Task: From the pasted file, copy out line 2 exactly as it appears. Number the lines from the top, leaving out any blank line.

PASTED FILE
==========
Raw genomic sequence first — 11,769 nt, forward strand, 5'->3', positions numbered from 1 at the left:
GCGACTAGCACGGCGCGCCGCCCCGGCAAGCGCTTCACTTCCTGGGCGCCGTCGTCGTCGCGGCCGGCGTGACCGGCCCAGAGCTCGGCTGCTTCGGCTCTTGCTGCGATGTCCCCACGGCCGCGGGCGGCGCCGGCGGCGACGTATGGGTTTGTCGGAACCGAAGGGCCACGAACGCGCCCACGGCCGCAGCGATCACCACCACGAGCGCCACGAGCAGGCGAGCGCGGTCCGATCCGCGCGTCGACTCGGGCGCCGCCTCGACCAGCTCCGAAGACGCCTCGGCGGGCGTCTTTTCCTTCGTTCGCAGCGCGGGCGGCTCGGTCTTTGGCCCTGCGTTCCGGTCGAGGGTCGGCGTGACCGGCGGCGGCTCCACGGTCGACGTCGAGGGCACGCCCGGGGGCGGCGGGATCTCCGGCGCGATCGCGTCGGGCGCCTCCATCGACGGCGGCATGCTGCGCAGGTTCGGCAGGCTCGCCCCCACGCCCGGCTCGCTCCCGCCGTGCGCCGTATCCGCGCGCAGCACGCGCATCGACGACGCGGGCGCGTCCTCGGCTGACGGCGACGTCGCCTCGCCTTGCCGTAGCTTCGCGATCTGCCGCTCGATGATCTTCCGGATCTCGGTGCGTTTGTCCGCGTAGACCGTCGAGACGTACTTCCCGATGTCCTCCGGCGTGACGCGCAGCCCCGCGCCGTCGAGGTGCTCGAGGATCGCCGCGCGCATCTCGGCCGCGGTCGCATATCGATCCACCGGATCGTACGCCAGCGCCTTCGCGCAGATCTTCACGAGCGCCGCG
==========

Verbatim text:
GCGACTAGCACGGCGCGCCGCCCCGGCAAGCGCTTCACTTCCTGGGCGCCGTCGTCGTCGCGGCCGGCGTGACCGGCCCAGAGCTCGGCTGCTTCGGCTCTTGCTGCGATGTCCCCACGGCCGCGGGCGGCGCCGGCGGCGACGTATGGGTTTGTCGGAACCGAAGGGCCACGAACGCGCCCACGGCCGCAGCGATCACCACCACGAGCGCCACGAGCAGGCGAGCGCGGTCCGATCCGCGCGTCGACTCGGGCGCCGCCTCGACCAGCTCCGAAGACGCCTCGGCGGGCGTCTTTTCCTTCGTTCGCAGCGCGGGCGGCTCGGTCTTTGGCCCTGCGTTCCGGTCGAGGGTCGGCGTGACCGGCGGCGGCTCCACGGTCGACGTCGAGGGCACGCCCGGGGGCGGCGGGATCTCCGGCGCGATCGCGTCGGGCGCCTCCATCGACGGCGGCATGCTGCGCAGGTTCGGCAGGCTCGCCCCCACGCCCGGCTCGCTCCCGCCGTGCGCCGTATCCGCGCGCAGCACGCGCATCGACGACGCGGGCGCGTCCTCGGCTGACGGCGACGTCGCCTCGCCTTGCCGTAGCTTCGCGATCTGCCGCTCGATGATCTTCCGGATCTCGGTGCGTTTGTCCGCGTAGACCGTCGAGACGTACTTCCCGATGTCCTCCGGCGTGACGCGCAGCCCCGCGCCGTCGAGGTGCTCGAGGATCGCCGCGCGCATCTCGGCCGCGGTCGCATATCGATCCACCGGATCGTACGCCAGCGCCTTCGCGCAGATCTTCACGAGCGCCGCG